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Small Firms Uneasy With Driverless Lorries

Small Firms Uneasy With Driverless Lorries

Driverless lorries could save the road haulage industry £33 billion over the course of the next 10 years, but some firms are still reluctant to buy into the idea.

Plans are in place for the first ever driverless lorries to hit UK roads next year and the innovative vehicle revolution has proved to be a hit with major haulage companies.

AXA, the insurance provider, estimates that the introduction of autonomous trucks could save around £33 billion for the UK haulage industry over the next 10 year period.

The huge savings will be brought about by companies being able to overcome any issues with staff such as illness and absenteeism as well as their resources being used in a better way.

While the industry on the whole seems to be supportive of the driverless notion, there are many companies who object to the idea.

One of these is Pool based haulage firm ETS Trucks, which is determined to maintain its human element.

The company’s Managing Director, Colin Gale, says that there will always be a human element to the automation industry.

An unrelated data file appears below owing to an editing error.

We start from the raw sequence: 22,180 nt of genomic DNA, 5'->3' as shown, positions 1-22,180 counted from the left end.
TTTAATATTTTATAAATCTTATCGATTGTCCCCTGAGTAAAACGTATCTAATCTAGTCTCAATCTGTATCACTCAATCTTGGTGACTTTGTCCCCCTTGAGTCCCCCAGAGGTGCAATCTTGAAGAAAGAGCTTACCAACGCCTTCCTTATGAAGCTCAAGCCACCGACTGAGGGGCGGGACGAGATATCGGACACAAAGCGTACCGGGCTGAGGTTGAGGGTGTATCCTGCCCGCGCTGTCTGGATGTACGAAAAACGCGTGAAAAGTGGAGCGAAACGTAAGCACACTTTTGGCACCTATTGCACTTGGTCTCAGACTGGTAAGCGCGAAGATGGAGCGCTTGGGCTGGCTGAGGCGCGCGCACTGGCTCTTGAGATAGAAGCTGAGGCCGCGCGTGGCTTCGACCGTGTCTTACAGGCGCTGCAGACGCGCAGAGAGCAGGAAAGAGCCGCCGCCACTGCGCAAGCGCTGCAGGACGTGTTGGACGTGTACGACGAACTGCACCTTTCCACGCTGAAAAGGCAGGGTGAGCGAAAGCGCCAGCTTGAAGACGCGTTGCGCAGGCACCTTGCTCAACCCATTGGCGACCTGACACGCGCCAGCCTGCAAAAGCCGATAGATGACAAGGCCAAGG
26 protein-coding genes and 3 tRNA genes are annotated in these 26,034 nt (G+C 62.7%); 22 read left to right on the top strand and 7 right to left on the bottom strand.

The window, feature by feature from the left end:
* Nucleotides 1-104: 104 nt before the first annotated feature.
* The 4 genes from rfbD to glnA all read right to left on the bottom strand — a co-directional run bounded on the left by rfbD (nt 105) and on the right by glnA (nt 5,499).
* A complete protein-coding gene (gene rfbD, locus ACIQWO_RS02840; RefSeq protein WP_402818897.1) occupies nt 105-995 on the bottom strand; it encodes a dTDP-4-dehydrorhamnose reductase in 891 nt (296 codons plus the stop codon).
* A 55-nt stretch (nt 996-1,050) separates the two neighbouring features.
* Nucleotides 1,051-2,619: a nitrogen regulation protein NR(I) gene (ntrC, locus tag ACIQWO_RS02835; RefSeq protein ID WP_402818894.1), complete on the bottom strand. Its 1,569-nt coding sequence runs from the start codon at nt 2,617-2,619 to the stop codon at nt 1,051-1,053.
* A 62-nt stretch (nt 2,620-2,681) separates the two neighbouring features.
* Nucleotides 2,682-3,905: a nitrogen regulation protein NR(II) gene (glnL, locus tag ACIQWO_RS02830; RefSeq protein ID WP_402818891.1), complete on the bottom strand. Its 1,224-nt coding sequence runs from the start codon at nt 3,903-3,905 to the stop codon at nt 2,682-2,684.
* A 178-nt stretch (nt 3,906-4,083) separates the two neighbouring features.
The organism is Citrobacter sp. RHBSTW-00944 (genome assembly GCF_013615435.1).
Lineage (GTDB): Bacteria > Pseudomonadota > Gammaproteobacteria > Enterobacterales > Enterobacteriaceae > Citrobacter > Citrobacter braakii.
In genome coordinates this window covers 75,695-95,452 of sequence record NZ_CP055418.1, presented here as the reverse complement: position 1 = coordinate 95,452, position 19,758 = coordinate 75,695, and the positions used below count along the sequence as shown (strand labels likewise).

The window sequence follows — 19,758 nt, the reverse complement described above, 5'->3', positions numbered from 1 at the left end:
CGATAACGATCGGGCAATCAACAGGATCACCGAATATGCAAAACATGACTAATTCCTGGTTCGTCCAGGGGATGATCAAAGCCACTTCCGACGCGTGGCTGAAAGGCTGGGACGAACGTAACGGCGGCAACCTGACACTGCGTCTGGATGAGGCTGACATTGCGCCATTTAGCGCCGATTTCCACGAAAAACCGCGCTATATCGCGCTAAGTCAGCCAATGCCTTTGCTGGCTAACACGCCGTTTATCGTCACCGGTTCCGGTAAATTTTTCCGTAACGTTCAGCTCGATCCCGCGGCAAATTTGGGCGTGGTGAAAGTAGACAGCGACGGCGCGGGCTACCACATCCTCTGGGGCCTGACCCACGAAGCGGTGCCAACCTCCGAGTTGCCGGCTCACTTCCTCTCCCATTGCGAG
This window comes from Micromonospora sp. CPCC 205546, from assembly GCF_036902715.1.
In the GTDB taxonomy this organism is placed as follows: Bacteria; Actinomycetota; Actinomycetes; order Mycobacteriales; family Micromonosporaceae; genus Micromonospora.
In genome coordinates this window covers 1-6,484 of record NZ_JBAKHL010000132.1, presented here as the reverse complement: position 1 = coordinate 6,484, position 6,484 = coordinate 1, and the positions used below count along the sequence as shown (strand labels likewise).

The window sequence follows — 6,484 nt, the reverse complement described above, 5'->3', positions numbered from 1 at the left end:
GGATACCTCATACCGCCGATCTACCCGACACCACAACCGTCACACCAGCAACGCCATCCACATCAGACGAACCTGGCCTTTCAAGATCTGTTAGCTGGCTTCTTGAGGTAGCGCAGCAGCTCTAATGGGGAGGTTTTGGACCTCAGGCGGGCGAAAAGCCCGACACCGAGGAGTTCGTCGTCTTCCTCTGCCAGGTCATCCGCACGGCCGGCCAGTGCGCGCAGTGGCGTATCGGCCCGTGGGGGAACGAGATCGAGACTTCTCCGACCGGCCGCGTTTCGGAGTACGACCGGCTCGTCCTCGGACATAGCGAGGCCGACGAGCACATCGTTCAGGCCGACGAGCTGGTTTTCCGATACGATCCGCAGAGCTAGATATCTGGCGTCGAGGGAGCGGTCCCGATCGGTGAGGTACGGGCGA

He said that human control is necessary due to problems with access to and exits from local roads, including arrival and departure, as well as many road spaces being heavily congested.

Mr Gale added that it is a well known fact that British motorways are the most congested in Europe and that other motorists will be very wary of driverless lorries. For this reason, he said that the driverless lorry concept should not be introduced for some time, at least until other road users are prepared for its inception.

The driverless lorry idea works through camera systems and wireless communication, with tests already carried out on a truck convoy.

The truck at the front uses lane sensing technology so that it stays in the lines, while others follow behind.

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